Requirements fulfilled: Early British period; poetry genre; PhD high proficiency requirement.

ENGL 5390-001: Writing for Publication

Dr. Scott Baugh
M 9:00 AM – 11:50 AM
CRN 15389

Note: Writing for Publication in the Fall 2013 semester is aimed at students in the discipline of English and is taught by literature faculty. Students in other disciplines will probably not find this semester's course helpful; it is recommended that they wait until Spring 2014 or Summer 2014, when the course will be taught by our technical communication faculty and will be more amenable to students outside the English Department.

The self-evident goal of this seminar is to provide structure and support for writer-scholars to prepare their writing for publication. Practical activities—writing workshops, conference-style presentations, guideline and procedural overviews, etc.—aim at this primary goal of preparing an article-length manuscript for submission. Further, a range of writing exercises, time-management tools, and resources will aid writer-scholars to maintain writing-for-publication habits and scholarly development.

A greater aim of this seminar, however, focuses on examining the current role of publishing in our discipline and a range of styles of scholarship available to graduate students in the humanities. With these contexts in mind, each seminar participant will customize a research agenda, contemplate the role of publishing in her or his own course of professional development, and strive toward refining and projecting a professional profile.

The Chicago Manual of Style(15th ed.), Publication Manual of the APA (5th ed.), and The MLA Style Manual and Guide to Scholarly Publishing (3rd ed.) will function as both invaluable references for matters of style and convention as well as essential guides for scholarly activity. Orders for the MLA Style Manual and Guide will be made through the campus bookstores, although copies of all three of these references are available online. A course reader, which is available as an electronic reserve, will cover a range of supplementary topics, most likely including Ernest Boyer and Lee Shulman on scholarship of teaching; James Hoge and Robert Patten on scholarly reviews; MLA reports and Profession articles on evaluation of scholarship within the academy; current reports on new media and rights; etc.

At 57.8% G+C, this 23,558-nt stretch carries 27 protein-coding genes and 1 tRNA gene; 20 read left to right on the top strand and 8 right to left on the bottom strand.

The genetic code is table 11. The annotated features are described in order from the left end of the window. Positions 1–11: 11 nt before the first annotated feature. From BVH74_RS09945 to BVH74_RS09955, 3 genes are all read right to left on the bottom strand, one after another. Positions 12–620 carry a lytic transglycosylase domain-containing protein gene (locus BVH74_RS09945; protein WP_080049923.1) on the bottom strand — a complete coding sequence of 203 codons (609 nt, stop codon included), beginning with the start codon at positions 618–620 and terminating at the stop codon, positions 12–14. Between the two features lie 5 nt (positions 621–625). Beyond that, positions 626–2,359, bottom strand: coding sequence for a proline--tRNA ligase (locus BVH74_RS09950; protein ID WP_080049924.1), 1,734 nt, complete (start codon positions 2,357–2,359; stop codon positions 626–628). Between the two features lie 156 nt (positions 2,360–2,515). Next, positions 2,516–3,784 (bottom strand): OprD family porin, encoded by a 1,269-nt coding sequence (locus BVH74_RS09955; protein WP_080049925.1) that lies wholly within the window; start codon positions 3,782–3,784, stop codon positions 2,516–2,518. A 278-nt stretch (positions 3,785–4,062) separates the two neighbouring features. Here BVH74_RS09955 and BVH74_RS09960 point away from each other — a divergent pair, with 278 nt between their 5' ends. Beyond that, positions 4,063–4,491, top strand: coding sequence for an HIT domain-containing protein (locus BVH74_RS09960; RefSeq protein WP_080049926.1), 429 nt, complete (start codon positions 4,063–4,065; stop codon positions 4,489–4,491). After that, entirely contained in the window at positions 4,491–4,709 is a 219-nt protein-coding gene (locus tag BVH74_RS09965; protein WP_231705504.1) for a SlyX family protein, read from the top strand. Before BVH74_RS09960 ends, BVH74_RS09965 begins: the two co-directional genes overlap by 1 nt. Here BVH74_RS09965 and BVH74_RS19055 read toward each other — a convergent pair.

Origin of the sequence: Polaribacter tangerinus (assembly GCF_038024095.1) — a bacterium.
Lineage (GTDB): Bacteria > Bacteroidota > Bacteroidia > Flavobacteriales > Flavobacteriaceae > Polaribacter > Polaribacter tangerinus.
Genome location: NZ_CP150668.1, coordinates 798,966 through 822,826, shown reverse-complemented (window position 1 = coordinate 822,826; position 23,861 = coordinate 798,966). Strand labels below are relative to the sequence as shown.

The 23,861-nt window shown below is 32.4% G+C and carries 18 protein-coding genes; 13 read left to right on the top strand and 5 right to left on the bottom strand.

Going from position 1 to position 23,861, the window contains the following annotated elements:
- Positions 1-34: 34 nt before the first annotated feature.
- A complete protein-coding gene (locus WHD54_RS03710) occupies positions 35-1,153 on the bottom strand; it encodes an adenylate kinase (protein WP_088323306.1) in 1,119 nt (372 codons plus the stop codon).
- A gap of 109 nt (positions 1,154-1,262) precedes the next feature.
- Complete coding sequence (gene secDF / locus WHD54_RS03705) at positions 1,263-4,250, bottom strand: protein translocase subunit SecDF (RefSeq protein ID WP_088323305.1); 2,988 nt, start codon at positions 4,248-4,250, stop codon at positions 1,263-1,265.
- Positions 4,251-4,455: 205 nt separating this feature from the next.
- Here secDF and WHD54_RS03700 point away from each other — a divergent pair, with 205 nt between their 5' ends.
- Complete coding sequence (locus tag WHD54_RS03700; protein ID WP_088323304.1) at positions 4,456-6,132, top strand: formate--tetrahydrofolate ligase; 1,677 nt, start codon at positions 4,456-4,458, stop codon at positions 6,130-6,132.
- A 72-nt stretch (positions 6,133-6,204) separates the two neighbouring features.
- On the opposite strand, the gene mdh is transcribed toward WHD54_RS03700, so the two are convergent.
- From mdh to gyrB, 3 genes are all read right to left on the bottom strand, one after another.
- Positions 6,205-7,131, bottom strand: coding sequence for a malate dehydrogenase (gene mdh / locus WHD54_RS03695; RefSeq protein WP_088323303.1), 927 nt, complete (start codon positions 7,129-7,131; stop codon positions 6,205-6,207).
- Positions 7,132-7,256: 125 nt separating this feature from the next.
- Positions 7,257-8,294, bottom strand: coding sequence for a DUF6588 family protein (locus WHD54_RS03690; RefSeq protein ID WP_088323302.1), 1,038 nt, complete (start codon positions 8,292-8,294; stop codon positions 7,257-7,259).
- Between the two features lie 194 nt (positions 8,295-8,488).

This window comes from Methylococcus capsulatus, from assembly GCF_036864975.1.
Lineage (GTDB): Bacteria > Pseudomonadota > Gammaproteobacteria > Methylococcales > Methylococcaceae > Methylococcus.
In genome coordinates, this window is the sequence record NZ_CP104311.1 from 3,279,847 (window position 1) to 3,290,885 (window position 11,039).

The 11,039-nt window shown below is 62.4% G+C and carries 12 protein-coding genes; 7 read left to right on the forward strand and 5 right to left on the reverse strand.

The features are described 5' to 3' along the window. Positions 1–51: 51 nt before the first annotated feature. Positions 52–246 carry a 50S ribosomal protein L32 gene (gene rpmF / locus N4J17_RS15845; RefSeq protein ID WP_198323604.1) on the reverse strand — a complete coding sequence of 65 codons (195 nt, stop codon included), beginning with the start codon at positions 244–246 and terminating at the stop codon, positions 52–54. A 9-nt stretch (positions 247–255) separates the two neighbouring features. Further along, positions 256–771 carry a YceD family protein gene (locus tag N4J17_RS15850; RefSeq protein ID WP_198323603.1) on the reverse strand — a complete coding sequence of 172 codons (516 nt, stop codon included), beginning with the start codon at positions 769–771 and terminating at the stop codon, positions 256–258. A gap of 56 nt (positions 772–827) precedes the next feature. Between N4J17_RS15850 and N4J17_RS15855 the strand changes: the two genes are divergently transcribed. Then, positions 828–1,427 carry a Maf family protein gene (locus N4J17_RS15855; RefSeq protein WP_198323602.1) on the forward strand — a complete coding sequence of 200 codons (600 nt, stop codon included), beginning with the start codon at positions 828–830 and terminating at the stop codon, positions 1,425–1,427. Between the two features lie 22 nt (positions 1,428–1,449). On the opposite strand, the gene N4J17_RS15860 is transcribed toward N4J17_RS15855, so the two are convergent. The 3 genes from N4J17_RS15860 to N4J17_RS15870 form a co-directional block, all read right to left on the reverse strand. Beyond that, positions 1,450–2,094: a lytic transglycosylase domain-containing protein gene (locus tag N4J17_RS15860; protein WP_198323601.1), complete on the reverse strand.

Assignments will include a publishable article (12+ pages); a conference-style presentation (12 minutes); a publishable book review or review essay (2-5 pages); a survey-of-scholarship report (7+ pages); and a series of resources reports (open format) that will guide your article revision. In addition to traditional seminar activities and discussions, some required participation will take advantage of our department Moodle.

Requirements fulfilled: MA and PhD writing requirement.

ENGL 5390-002: Writing for Publication

Dr. Marta Kvande
W 6:00 PM – 8:50 PM
CRN 15391

Note: Writing for Publication in the Fall 2013 semester is aimed at students in the discipline of English and is taught by literature faculty. Students in other disciplines will probably not find this semester's course helpful; it is recommended that they wait until Spring 2014 or Summer 2014, when the course will be taught by our technical communication faculty and will be more amenable to students outside the English Department.

This is a pragmatic course focusing on the process of preparing an essay for submission to a peer-reviewed journal and on professional activity more broadly. Students must begin the course with a previously-prepared article-length critical paper (5,000 to 7,000 words), usually one from a previous graduate course. Revising this essay for publication (including peer workshops and other revision practices) will be one of the major projects of the course. In addition, students will also learn and practice other aspects of the scholarly process, such as preparing and presenting conference-length papers, determining appropriate venues for their work (both conferences and journals), composing cover letters, applying for grants, writing book proposals, and writing book reviews, among other scholarly genres and conventions. As they learn more about the process of professionalization, students will also develop research agendas to help encourage their professional success.

Requirements fulfilled: MA and PhD writing requirement.